Meanwhile, people who would have formerly been called "responsible" are now being called "chumps" and are out in the cold, or at least struggling to arrange something that would have been a no-brainer before unsecured credit was all the rage. It's sad that a system that makes good people feel like dopes is allowed to persist and even flourish.
Posted by Anonymous @ 08/27/2002 05:22 PM PST [link to this comment]

in my case, when looking for an apartment (see comment #2), i did have enough money in my savings account to cover 2 years of rent. in addition, i had paid all my bills on time for the four years i had lived in this country, including rent in another city. on top of that i had a job with a good, steady income. it seems to me that it would be stupid of anyone to intentionally NOT pay their rent, since this will only punish yourself - so if i'm trying to get an apartment, and i generate more than twice the amount of money i need per month, and i have enough for 2 years of rent in the bank... that still should count for nothing just because i don't have a credit history?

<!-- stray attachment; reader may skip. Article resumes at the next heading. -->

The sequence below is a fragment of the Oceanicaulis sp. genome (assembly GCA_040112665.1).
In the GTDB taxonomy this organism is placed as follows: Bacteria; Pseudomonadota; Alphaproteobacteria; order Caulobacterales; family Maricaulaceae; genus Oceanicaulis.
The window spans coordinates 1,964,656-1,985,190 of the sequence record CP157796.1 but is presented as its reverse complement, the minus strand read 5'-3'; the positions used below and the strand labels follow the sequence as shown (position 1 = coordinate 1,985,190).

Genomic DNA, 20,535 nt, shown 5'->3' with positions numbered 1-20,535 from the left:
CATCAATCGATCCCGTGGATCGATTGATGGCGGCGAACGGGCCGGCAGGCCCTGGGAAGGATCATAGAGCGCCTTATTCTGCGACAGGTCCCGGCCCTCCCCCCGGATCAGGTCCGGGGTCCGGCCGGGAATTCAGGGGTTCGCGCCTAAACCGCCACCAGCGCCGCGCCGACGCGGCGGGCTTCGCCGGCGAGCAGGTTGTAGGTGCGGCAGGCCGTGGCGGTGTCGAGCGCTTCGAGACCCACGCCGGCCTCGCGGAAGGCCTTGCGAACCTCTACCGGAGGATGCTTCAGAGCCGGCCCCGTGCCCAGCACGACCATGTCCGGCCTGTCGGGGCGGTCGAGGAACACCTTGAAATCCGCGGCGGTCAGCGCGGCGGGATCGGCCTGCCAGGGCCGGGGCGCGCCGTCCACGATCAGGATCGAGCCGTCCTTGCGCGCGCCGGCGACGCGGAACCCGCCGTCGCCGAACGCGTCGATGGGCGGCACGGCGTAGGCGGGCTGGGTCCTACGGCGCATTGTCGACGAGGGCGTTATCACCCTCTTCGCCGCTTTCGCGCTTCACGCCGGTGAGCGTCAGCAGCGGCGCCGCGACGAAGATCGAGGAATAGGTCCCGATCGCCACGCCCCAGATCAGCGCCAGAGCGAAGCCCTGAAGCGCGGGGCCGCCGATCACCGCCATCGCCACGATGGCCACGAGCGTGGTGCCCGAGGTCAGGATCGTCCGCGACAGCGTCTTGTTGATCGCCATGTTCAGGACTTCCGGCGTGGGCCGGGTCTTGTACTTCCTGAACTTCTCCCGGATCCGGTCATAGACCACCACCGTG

Posted by Bård Edlund @ 08/27/2002 08:00 PM PST [link to this comment]

and, i agree with just about everything Anonymous said. unfortunately it does seem like a hard chain to break.
Posted by Bård Edlund @ 08/27/2002 08:03 PM PST [link to this comment]

It wasn't Barney Miller, it was WKRP in Cinncinati. It was Venus Flytrap, not Harris. It was a 16 year old who was going to drop out of high school to join a gang. And Venus saved the day by explaining the structure of an atom to him.
Posted by Just another fact checker @ 08/31/2002 01:41 PM PST [link to this comment]

I don't see why so many are having problems with credit cards. I started using one in college and have paid it off each month, staying within my means.